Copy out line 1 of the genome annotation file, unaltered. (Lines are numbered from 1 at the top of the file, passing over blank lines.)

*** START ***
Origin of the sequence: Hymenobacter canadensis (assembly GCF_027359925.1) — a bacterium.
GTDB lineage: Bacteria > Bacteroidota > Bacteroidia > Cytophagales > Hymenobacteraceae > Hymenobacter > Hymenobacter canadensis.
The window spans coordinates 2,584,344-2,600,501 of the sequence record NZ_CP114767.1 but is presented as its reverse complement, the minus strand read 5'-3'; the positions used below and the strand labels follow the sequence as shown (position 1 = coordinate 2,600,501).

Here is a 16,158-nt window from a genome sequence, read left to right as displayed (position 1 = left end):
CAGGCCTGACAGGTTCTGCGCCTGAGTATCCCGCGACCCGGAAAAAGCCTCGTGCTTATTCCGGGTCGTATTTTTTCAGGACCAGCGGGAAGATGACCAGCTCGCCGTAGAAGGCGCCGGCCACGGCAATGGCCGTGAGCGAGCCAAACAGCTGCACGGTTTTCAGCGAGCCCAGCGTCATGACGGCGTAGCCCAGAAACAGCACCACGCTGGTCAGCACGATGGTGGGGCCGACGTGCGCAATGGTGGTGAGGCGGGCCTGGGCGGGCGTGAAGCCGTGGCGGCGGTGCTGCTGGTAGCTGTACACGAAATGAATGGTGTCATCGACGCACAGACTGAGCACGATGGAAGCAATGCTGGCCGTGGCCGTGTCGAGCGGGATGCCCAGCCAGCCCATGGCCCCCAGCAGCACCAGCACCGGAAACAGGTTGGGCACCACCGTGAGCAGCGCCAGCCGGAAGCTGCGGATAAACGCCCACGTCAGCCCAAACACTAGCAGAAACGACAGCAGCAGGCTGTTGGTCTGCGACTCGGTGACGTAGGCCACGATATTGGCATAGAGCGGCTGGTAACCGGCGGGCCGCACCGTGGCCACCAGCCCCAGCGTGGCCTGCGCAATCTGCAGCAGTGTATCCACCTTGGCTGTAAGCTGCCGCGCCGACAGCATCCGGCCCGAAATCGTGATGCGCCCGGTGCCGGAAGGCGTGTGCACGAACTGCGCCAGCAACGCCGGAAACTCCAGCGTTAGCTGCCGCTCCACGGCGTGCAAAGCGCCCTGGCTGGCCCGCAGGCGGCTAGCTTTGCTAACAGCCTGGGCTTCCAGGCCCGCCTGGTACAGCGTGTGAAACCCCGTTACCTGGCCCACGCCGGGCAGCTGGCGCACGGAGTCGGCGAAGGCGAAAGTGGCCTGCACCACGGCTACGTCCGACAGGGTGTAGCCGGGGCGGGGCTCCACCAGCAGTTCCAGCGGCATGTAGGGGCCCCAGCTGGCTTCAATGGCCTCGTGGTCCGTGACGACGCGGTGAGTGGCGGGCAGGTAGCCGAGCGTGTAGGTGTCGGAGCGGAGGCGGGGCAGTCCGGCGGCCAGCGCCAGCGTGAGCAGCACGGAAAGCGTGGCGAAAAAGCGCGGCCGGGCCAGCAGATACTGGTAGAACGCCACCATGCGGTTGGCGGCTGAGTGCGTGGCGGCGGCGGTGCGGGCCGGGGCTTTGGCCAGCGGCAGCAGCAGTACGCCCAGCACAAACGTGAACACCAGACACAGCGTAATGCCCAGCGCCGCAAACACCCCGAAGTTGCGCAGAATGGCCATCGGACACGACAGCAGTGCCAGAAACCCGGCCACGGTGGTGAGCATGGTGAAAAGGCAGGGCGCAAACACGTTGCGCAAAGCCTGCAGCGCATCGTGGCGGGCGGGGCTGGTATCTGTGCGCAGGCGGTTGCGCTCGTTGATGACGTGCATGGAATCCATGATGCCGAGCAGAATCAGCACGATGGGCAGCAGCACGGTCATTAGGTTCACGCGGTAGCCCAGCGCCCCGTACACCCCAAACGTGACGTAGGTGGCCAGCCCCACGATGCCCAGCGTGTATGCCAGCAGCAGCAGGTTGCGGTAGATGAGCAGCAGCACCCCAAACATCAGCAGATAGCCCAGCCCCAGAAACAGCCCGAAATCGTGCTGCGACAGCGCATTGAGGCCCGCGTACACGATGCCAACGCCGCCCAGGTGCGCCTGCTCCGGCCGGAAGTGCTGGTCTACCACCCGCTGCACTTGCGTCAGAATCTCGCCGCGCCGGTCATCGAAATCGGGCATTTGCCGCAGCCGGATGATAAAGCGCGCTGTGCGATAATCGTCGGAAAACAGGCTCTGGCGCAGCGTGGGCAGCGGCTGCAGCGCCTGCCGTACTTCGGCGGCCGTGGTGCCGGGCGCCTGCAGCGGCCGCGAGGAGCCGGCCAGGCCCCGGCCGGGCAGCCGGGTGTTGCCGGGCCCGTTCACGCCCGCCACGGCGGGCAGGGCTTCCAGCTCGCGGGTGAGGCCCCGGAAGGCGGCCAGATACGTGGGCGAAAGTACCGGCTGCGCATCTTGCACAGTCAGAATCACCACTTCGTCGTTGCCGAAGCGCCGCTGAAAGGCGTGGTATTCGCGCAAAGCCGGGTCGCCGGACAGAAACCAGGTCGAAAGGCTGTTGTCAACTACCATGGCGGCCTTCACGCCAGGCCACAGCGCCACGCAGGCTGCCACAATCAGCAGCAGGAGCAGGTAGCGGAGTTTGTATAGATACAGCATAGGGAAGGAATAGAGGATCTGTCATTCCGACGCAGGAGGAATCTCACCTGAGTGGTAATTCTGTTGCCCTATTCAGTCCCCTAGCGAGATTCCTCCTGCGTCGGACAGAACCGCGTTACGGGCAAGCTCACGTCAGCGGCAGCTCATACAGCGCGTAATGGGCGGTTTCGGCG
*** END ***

Origin of the sequence: Hymenobacter canadensis (assembly GCF_027359925.1) — a bacterium.